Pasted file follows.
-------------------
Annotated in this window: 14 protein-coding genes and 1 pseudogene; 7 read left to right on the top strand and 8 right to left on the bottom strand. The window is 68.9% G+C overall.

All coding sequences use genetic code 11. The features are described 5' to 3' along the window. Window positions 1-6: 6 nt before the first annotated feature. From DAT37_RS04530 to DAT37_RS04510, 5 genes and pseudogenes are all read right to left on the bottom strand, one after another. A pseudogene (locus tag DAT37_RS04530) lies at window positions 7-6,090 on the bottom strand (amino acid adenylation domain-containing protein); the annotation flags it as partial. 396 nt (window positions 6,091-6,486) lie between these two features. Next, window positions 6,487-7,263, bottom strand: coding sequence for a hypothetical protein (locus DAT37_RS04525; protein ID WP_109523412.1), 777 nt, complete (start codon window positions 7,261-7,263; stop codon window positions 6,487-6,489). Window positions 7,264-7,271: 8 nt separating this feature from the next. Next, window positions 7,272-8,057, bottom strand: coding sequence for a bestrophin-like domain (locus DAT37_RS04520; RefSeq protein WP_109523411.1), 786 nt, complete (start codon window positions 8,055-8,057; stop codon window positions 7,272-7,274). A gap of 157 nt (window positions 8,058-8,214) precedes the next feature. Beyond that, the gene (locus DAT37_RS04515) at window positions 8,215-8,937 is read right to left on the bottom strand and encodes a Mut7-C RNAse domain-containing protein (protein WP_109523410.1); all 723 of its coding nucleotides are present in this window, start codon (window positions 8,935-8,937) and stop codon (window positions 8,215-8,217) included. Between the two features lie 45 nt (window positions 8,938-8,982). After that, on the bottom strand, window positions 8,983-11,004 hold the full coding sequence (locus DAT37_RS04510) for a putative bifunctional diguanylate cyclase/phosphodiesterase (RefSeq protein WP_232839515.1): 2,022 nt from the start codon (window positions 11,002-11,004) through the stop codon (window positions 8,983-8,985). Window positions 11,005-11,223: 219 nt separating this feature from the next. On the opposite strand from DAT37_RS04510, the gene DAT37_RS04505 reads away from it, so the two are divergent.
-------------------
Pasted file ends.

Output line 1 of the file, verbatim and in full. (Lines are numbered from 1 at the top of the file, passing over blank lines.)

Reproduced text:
Annotated in this window: 14 protein-coding genes and 1 pseudogene; 7 read left to right on the top strand and 8 right to left on the bottom strand. The window is 68.9% G+C overall.